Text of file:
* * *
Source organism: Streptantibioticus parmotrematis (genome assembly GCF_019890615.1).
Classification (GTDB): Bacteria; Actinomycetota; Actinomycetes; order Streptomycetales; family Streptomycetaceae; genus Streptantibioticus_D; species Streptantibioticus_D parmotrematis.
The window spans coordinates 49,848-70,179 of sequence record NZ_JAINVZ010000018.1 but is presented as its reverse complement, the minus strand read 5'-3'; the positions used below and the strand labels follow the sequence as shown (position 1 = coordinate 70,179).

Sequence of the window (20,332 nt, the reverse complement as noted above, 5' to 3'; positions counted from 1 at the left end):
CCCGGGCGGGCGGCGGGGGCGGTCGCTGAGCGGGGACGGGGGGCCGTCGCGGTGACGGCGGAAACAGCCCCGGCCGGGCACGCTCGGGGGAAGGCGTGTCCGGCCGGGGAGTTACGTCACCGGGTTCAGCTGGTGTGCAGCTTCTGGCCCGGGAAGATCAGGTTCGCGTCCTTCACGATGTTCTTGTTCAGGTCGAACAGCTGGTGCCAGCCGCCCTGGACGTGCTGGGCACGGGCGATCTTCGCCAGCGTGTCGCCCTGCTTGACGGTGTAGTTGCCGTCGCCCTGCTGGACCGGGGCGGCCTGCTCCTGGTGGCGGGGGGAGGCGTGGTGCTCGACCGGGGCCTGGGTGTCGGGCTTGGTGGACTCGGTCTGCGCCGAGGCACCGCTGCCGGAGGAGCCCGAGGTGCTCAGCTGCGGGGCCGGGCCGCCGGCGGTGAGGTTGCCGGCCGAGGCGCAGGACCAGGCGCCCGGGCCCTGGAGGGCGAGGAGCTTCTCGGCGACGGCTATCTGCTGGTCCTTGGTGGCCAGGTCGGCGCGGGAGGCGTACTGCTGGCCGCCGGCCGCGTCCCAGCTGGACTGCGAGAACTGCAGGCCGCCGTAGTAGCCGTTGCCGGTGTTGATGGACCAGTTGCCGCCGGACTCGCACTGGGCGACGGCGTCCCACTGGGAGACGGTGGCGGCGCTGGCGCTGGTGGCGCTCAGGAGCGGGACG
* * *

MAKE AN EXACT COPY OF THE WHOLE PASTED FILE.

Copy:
Source organism: Streptantibioticus parmotrematis (genome assembly GCF_019890615.1).
Classification (GTDB): Bacteria; Actinomycetota; Actinomycetes; order Streptomycetales; family Streptomycetaceae; genus Streptantibioticus_D; species Streptantibioticus_D parmotrematis.
The window spans coordinates 49,848-70,179 of sequence record NZ_JAINVZ010000018.1 but is presented as its reverse complement, the minus strand read 5'-3'; the positions used below and the strand labels follow the sequence as shown (position 1 = coordinate 70,179).

Sequence of the window (20,332 nt, the reverse complement as noted above, 5' to 3'; positions counted from 1 at the left end):
CCCGGGCGGGCGGCGGGGGCGGTCGCTGAGCGGGGACGGGGGGCCGTCGCGGTGACGGCGGAAACAGCCCCGGCCGGGCACGCTCGGGGGAAGGCGTGTCCGGCCGGGGAGTTACGTCACCGGGTTCAGCTGGTGTGCAGCTTCTGGCCCGGGAAGATCAGGTTCGCGTCCTTCACGATGTTCTTGTTCAGGTCGAACAGCTGGTGCCAGCCGCCCTGGACGTGCTGGGCACGGGCGATCTTCGCCAGCGTGTCGCCCTGCTTGACGGTGTAGTTGCCGTCGCCCTGCTGGACCGGGGCGGCCTGCTCCTGGTGGCGGGGGGAGGCGTGGTGCTCGACCGGGGCCTGGGTGTCGGGCTTGGTGGACTCGGTCTGCGCCGAGGCACCGCTGCCGGAGGAGCCCGAGGTGCTCAGCTGCGGGGCCGGGCCGCCGGCGGTGAGGTTGCCGGCCGAGGCGCAGGACCAGGCGCCCGGGCCCTGGAGGGCGAGGAGCTTCTCGGCGACGGCTATCTGCTGGTCCTTGGTGGCCAGGTCGGCGCGGGAGGCGTACTGCTGGCCGCCGGCCGCGTCCCAGCTGGACTGCGAGAACTGCAGGCCGCCGTAGTAGCCGTTGCCGGTGTTGATGGACCAGTTGCCGCCGGACTCGCACTGGGCGACGGCGTCCCACTGGGAGACGGTGGCGGCGCTGGCGCTGGTGGCGCTCAGGAGCGGGACG